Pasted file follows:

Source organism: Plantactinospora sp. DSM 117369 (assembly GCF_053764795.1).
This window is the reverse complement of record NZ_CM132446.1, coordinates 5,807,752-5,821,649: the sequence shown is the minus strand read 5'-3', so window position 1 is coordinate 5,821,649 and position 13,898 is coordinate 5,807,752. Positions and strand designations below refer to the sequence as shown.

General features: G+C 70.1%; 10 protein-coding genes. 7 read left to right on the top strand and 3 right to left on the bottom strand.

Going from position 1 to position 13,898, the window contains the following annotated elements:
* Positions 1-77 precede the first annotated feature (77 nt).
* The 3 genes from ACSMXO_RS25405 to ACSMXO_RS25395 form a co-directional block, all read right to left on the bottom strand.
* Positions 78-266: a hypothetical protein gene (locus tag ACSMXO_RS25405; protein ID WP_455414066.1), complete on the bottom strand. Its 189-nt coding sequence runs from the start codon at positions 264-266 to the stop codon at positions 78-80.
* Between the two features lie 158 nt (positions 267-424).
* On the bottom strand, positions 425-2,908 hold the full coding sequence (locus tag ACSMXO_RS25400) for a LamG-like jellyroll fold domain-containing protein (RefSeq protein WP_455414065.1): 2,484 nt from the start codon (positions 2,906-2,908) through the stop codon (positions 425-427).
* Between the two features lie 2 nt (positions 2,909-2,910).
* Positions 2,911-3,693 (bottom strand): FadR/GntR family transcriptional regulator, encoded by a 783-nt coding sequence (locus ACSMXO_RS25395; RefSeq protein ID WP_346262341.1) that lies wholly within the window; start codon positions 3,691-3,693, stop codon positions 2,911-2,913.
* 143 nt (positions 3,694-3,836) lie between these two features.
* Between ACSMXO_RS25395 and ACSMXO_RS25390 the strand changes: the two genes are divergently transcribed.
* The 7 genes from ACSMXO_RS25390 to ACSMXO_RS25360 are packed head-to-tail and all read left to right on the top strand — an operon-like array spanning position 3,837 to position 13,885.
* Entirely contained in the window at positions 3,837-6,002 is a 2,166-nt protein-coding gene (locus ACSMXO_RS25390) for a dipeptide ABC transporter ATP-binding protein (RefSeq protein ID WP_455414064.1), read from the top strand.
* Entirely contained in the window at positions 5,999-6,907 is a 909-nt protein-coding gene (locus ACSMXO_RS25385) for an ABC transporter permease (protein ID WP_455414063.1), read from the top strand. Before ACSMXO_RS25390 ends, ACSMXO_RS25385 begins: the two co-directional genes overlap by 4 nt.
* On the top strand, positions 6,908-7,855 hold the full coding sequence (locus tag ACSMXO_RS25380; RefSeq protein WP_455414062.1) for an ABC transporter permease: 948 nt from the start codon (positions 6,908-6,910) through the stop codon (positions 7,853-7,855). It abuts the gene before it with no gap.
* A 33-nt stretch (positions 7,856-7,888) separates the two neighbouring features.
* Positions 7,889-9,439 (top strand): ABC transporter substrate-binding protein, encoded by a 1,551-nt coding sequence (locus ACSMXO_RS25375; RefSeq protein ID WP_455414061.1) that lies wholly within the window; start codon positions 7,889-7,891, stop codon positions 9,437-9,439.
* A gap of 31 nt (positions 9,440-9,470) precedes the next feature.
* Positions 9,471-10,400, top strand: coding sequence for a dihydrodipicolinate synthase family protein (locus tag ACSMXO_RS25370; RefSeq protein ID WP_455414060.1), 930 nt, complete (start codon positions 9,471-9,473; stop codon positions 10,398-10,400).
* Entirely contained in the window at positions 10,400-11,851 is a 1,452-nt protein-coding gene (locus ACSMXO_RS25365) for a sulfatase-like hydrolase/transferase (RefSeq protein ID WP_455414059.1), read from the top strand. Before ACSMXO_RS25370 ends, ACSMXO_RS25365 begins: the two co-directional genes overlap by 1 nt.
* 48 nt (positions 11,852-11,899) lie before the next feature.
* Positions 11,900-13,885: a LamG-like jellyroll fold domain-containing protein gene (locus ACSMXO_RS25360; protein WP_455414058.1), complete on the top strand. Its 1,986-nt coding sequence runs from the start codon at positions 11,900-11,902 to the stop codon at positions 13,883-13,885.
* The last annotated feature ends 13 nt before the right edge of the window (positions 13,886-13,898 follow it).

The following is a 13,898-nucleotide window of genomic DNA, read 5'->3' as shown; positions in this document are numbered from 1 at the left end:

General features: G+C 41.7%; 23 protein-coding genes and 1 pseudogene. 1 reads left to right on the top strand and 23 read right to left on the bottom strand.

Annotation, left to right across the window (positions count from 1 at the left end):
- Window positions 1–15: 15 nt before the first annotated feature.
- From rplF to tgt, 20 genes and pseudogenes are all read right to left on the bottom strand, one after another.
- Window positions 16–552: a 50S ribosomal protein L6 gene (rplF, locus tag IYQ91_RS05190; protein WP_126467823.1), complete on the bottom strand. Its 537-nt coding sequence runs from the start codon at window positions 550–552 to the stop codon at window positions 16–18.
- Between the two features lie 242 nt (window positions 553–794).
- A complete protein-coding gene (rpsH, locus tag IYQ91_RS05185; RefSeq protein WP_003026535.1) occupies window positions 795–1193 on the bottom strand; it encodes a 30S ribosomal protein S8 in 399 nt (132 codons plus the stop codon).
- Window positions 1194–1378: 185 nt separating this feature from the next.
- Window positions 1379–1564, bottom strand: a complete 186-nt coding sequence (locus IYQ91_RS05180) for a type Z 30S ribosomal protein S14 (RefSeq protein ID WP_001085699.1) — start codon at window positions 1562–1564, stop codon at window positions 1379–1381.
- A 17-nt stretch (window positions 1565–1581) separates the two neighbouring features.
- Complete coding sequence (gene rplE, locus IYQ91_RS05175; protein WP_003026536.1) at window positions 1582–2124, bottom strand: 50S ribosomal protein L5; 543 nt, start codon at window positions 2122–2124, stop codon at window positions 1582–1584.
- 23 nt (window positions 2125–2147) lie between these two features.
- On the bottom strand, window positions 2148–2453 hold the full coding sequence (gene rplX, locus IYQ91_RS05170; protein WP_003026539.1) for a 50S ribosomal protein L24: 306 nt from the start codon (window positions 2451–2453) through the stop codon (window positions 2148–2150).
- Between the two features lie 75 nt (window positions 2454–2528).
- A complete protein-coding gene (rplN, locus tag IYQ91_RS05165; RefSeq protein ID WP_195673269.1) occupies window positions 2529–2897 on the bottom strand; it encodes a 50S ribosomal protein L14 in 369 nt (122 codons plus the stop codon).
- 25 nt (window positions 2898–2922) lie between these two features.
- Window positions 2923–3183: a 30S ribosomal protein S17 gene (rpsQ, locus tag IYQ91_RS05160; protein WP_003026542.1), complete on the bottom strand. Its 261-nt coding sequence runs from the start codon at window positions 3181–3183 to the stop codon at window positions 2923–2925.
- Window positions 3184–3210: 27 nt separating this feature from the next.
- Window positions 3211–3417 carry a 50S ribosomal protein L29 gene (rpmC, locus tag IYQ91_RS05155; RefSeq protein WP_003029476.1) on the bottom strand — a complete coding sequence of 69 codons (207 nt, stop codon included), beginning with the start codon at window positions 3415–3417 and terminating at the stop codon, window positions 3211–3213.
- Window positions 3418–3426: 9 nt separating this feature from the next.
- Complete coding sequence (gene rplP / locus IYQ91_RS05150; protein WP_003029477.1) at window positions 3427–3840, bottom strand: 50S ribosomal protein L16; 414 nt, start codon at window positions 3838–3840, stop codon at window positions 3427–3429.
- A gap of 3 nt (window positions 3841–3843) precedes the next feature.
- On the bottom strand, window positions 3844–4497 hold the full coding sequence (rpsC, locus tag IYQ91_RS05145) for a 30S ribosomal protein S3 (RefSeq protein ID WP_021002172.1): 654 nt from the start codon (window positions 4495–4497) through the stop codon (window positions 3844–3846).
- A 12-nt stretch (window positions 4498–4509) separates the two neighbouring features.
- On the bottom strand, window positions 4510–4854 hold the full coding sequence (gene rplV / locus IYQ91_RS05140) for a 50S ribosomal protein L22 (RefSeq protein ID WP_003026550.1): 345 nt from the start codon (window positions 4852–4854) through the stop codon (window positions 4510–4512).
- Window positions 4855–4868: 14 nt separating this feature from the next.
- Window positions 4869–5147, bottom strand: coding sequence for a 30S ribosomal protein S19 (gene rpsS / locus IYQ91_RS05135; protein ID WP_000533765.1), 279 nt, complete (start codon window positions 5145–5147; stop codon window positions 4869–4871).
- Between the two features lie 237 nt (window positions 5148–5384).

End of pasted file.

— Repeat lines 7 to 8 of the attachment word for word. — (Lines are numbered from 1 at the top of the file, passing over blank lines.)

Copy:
* Positions 78-266: a hypothetical protein gene (locus tag ACSMXO_RS25405; protein ID WP_455414066.1), complete on the bottom strand. Its 189-nt coding sequence runs from the start codon at positions 264-266 to the stop codon at positions 78-80.
* Between the two features lie 158 nt (positions 267-424).